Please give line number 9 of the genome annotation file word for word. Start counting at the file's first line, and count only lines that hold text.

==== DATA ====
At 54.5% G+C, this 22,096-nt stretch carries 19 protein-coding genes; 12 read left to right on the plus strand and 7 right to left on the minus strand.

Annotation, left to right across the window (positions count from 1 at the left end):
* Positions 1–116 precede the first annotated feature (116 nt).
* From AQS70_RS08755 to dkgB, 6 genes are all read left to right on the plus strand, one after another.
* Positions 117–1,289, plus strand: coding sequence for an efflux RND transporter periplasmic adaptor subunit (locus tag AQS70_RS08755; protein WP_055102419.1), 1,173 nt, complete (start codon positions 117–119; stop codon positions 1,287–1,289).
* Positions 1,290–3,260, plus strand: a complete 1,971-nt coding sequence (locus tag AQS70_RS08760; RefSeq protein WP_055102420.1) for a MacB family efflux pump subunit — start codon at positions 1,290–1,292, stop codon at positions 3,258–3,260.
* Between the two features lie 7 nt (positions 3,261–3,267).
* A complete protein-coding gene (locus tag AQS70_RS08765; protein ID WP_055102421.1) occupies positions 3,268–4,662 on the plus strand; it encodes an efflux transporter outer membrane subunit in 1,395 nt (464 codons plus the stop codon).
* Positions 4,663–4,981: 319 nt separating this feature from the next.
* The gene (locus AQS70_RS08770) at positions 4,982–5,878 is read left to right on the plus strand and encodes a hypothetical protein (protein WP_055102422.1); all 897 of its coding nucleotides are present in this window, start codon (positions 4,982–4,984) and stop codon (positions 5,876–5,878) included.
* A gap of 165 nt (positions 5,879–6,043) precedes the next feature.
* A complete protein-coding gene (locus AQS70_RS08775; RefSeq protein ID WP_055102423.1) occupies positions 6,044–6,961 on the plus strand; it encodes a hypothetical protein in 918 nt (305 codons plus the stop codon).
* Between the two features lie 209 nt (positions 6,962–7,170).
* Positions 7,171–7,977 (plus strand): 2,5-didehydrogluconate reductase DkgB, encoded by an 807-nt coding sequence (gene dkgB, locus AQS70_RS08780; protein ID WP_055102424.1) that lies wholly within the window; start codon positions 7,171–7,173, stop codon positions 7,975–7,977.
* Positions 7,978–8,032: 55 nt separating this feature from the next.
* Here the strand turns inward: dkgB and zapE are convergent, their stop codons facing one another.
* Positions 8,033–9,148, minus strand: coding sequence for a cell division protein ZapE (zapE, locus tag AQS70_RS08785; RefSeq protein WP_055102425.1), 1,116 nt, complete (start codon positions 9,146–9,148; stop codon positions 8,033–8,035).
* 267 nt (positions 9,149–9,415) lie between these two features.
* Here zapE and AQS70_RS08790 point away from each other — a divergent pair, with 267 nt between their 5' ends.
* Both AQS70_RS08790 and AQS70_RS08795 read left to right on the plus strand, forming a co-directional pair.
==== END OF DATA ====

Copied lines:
* Positions 4,663–4,981: 319 nt separating this feature from the next.